Today I installed the Allegro game programming library for C and I’ve tried to include one of the header files but when I try to execute gcc -I./include example.c -o a.exe in the terminal, I keep on getting this error:

Undefined symbols for architecture x86_64:
  "_main", referenced from:
     implicit entry/start for main executable
     (maybe you meant: __al_mangled_main)
ld: symbol(s) not found for architecture x86_64
clang: error: linker command failed with exit code 1 (use -v to see invocation)

Any ideas? I installed Allegro 5 using the instructions here: https://wiki.allegro.cc/index.php?title=Install_Allegro5_From_GIT/OSX

example.c code:

#include <stdio.h>
#include <allegro5/allegro.h>

int main(int argc, const char *argv[]){
    puts(“Hello, world!”);
    return 0;
}
  • 1
    Why is *argv const? – Navin Sep 17 '15 at 23:45
  • @Navin: You can const it if you want to. Nobody can force you to modify your argument vector. – EOF Sep 17 '15 at 23:52
  • @EOF I was just curious since that isn't the usual signature. – Navin Sep 18 '15 at 1:32
up vote 6 down vote accepted

You need to link your executable to Allegro.

According to the FAQ, you should add -lallegro to your compile command, or -lallegro -lallegro_main on OSX

You may need other flags, and Allegro 5 uses pkg-config instead of allegro-config, so do pkg-config allegro-5.0 allegro_main-5.0 --cflags --libs to find out.

You can combine this into a compiler command by using backticks, e.g.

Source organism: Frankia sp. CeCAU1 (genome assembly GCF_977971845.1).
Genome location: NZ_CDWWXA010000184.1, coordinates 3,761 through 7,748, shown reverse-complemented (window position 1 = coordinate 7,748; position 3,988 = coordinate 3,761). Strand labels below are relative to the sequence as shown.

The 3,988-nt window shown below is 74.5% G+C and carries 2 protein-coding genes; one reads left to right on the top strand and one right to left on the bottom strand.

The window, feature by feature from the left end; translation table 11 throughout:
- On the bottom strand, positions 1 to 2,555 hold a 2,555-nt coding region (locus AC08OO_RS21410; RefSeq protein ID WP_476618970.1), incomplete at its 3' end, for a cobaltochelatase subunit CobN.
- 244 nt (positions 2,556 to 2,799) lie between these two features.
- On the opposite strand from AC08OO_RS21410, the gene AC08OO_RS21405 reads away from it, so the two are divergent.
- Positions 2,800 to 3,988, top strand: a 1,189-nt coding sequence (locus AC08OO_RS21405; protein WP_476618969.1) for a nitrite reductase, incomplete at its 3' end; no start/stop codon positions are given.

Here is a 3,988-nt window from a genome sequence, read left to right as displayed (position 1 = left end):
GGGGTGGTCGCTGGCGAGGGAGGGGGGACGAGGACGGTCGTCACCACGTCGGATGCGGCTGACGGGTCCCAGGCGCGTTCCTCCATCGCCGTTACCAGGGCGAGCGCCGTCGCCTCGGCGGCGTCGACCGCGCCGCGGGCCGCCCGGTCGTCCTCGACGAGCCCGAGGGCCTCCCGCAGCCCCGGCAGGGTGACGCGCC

$CC -W -Wall `pkg-config allegro-5.0 allegro_main-5.0 --cflags --libs` foo.c -o foo.exe
  • It works, thanks! However, I noticed that from the pkg-config command that allegro's header files are in /usr/local/include. Do I still need to include that as a flag when compiling or is that folder included in PATH seeing as it contains many other header files for other libraries? – Calculus5000 Sep 18 '15 at 0:12
  • 2
    @Calculus5000 It depends on the search path of your compiler - for example, GCC on a normal *nix platform will look in /usr/local/include (and various other locations) by default unless you tell it to look elsewhere. I believe clang is the same. So if you're using using GCC or clang you don't need to include it as a flag. – Iskar Jarak Sep 18 '15 at 0:16
  • Also would it be possible to get a brief explanation on how that pkg-config command works? – Calculus5000 Sep 18 '15 at 0:16
  • 1
    @Calculus5000 pkg-config is a pretty standard tool that looks in certain locations for metadata with information about installed packages and libraries. Usually it is used for version info, linker flags, etc. When you did make install (or equivalent xcode command or whatever), one of the things that happened is the metadata for Allegro was copied to where pkg-config checks for that stuff (e.g. /usr/share/pkgconfig/, /usr/lib/pkgconfig/, any paths in PKG_CONFIG_PATH). – Iskar Jarak Sep 18 '15 at 0:19
  • 1
    Awesome answer. In case it's helpful for anyone else, this helped me compile a similar script with g++. I was able to compile by running g++ foo.cpp -o foo -lallegro_main -lallegro. I had to have both -lallegro and -lallegro_main. – Patrick Williams Jun 25 '16 at 3:51

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